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America Through Pictures: A Research Guide: Web Searches

Use the following guide as a reference for your picture projects for Ms. Sepcie and Mr. Bresnan's U.S. History classes.

On this Page...

On this page you will find:

  • Tips on how to make your web searches work for you
  • Criteria on how to evaluate sources that you locate through web searching

Google Advanced Search

Improving your Advanced Searching

Searching the Web

Use the following tips in order to improve and narrow your internet searching:

 

  • Phrase searching: when searching on Google enclose your keywords within a phrase (ex. "Coal and the industrial revolution"). The search engine will only look for those words within that order - this will limit your results

  • File Format searching: by specifying a file type (ex. coal industry + filetype:pdf) you will limit your results to just that file type. Often journals and primary documents will be saved as a certain file type

  • Domain searching: limiting your search results to academic or government sites will yield you more accurate results (ex. Coal industry site:edu)

  • Related searching: If you want to find new websites with similar content to a website you already know of, use the related:somesite.com modifier (ex: related:nyt.com)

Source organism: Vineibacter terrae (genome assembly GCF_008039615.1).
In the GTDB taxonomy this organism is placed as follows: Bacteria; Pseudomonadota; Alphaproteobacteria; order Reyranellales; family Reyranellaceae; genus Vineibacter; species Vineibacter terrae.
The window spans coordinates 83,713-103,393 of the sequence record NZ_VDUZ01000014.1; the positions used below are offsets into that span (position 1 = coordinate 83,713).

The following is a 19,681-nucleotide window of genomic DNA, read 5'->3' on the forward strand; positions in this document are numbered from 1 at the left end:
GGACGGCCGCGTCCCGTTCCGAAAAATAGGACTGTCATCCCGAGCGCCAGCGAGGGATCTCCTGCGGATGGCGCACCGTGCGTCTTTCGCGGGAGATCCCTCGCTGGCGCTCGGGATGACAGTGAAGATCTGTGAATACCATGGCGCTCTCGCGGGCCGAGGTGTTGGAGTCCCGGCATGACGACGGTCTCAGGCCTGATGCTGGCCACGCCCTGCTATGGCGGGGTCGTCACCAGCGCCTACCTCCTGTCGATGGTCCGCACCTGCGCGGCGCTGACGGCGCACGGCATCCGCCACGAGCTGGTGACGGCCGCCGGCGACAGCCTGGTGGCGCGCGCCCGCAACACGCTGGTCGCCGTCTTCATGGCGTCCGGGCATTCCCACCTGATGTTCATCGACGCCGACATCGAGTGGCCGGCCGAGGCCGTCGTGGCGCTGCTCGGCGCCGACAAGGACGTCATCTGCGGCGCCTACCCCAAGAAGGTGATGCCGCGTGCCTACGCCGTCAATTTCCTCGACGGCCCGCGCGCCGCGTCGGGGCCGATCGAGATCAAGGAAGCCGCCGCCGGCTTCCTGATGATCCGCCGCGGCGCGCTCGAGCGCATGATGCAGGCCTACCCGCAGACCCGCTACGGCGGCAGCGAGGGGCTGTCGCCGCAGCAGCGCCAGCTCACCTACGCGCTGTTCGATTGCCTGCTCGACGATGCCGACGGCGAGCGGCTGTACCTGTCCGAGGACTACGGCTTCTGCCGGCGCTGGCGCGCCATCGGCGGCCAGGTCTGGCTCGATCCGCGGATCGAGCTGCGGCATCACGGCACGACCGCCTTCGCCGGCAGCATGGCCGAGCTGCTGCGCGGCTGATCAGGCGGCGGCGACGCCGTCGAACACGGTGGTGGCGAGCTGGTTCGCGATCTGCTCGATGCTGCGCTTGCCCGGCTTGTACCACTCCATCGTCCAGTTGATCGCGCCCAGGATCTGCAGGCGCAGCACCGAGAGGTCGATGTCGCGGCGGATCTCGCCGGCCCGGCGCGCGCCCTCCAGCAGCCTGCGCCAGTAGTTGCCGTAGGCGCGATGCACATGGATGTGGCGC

Evaluating Online Sources

Evaluating Sources: The CRAAP Test

Much of the information on the internet is not regulated or vetted. Despite this fact, there are numerous useful and reliable sources online. Therefore, in order to utilize these, it is especially important for researchers to evaluate a web source before using it to support their ideas or inform their opinions. When using web sources, be sure to examine the:

  • Currencyis the date of publication of the sources time sensitive? Does it inform the content?
  • Relevancy: Is the information in the source related to my topic or thesis? Does it address my research needs?
  • Authority: Who is the person or group writing or editing the content of my source? Are they qualified to write or speak on the subject?
  • Accuracy: Is the content published true? Are other reliable sources documenting the same information? What is the original source/primary source?
  • Purpose: Why is this information being published (i.e. to inform/entertain/provoke/promote)? Is there any inherent bias apparent? Does the publisher have a history of such behavior?

Although not every single criteria may be applicable to every source, you should evaluate the degree to which the source is reliable or not.

Let's evaluate this example...